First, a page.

Our new report investigates the causes of the oil price freefall and what the future might have in store
On June 22 last year, two tankers loaded 1.3 million barrels of crude at the port of Tobruk in eastern Libya. It was an event that signaled the end of a decade-long boom in oil markets.
Just three days earlier, benchmark Brent peaked at almost $116 per barrel, the highest level for 2014, before beginning a relentless slide that would see prices sink by more than 60 percent over the next seven months.
As market participants begin to adjust to this new reality, our recently released report, A Brief History of the Oil Crash, examines the causes of the oil price freefall and the possible consequences of the crash of this global industry.
The report, produced by Reuters News and the Thomson Reuters Commodities business, offers a readable explanation of the oil shock, supported by Reuters photojournalism and regional analysis from our reporters in the major oil exporters, including Russia, Venezuela, Canada and China.
Five defining factors of the oil crash
Explore five defining factors of the oil crash from one of the report’s chief authors, John Kemp, Reuters Senior Market Analyst.
An inevitable decline
While the reopening of Libya’s ports and oilfields – which had been closed for months by unrest – marked the oil market’s tipping point, the seeds were sown years previously.
Between 2004 and 2014 a raft of laws and government regulations were introduced in the United States and other advanced economies to promote energy conservation and reduce demand for increasingly expensive imported oil.
In retrospect, 2005 proved to be the peak year for oil consumption in those economies, preceding the biggest drop in fuel demand in history.
The birth of the shale revolution
High prices did more than just restrain demand. They were the key catalyst for the U.S. shale boom, which resulted in the fastest growth in oil production in history during 2013 and 2014.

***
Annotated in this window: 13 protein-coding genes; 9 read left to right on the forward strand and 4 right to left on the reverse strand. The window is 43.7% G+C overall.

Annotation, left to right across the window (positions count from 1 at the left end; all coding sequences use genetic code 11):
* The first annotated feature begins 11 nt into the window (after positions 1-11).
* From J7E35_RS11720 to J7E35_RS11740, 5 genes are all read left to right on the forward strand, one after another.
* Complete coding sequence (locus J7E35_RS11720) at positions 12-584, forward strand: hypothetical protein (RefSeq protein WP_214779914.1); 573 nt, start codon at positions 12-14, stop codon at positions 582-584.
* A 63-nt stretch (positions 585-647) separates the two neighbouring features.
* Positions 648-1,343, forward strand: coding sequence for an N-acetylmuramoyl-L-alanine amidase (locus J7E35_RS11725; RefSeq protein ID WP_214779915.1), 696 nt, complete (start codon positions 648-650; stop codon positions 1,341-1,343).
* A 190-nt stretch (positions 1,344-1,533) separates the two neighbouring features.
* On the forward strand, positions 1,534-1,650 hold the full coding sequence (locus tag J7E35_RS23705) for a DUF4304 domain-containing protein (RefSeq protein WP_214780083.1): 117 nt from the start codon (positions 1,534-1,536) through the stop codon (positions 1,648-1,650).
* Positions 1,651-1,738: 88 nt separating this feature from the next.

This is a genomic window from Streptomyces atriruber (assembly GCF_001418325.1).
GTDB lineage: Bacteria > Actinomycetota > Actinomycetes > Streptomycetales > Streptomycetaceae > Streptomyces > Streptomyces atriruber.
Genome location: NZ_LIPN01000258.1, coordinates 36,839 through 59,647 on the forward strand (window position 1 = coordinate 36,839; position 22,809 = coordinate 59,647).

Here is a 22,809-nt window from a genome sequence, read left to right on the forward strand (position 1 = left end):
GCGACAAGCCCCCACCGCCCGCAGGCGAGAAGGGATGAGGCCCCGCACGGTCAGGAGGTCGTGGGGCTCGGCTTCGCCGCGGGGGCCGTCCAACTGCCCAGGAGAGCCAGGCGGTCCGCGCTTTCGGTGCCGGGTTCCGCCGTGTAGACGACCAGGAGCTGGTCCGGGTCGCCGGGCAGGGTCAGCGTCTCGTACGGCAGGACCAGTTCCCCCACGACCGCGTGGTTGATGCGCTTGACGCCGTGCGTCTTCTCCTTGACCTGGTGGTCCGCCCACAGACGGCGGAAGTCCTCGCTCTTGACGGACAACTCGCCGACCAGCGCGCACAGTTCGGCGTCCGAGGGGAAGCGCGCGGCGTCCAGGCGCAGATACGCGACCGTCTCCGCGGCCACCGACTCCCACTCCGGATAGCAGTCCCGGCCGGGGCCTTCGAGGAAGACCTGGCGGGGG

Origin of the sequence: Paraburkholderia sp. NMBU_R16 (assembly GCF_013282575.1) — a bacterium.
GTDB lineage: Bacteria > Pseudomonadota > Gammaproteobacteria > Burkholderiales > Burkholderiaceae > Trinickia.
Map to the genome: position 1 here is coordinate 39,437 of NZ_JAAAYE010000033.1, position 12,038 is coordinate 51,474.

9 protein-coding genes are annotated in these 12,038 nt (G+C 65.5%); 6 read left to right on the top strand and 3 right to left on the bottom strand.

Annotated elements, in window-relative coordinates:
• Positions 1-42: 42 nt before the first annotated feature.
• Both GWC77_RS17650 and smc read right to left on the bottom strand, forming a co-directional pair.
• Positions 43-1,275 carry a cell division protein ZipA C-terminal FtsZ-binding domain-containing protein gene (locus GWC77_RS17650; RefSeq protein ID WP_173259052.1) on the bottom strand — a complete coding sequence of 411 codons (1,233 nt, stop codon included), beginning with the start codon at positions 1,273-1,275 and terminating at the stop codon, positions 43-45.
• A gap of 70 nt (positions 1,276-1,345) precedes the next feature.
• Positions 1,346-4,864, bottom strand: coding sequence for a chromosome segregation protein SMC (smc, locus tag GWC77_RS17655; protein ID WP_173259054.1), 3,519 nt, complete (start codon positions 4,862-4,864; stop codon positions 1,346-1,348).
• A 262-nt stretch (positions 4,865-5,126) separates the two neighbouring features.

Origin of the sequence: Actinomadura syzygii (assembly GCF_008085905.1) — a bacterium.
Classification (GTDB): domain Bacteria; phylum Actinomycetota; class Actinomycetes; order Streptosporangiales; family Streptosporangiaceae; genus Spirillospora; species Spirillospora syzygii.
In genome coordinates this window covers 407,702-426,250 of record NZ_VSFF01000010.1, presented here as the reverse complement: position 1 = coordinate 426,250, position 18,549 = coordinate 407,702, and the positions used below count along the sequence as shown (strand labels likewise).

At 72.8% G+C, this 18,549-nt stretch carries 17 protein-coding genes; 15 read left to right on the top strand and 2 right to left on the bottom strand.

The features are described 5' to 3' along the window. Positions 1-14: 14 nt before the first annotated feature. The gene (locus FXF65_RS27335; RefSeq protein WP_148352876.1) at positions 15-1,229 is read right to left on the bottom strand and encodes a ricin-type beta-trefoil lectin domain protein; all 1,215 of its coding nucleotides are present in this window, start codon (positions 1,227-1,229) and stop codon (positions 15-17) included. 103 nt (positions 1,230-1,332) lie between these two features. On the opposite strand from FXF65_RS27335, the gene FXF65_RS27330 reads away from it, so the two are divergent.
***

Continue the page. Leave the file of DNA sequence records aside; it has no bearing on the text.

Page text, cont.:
The market is oversupplied
By 2012, or 2013 at the latest, the global oil market was on an unsustainable trajectory with stagnating fuel demand meeting rapidly increasing supply.
The price war begins
Throughout September, October and November 2014, speculation intensified about possible production cuts by OPEC members, led by Saudi Arabia, which would keep prices artificially high and allow shale to continue expanding.
However, on November 27, 2014, OPEC announced that it would maintain its combined production at 30 million barrels per day. Brent, which had already fallen to $77 per barrel by the time of the OPEC meeting, dropped another quarter to $59 over the next month as the market digested the fact that the group would not come to the rescue.
A painful adjustment for the industry
Oil prices must ultimately drop to a point at which the market rebalances – which means eliminating some of the previously forecast production growth and slowing or reversing the loss of demand. In the shale patch, producers have slashed drilling programs for 2015 and started to idle rigs, conducting layoffs.
A Brief History of the Oil Crash is the first time the commodities team has harnessed its tremendous strengths in reporting, data and photojournalism for a project on this scale.
The publication was launched via a webinar for which more than 1,100 registered, and is now available to customers via Thomson Reuters Eikon.
View some of Reuters finest photojournalism around the price-plunge
John Kemp on the 5 causes that led to oil’s decline
What does this mean for international relations?
Should history repeat itself, can we contemplate a bottom in mid-February? Maybe, but covering shorts blindly is like catching a slippery falling knife.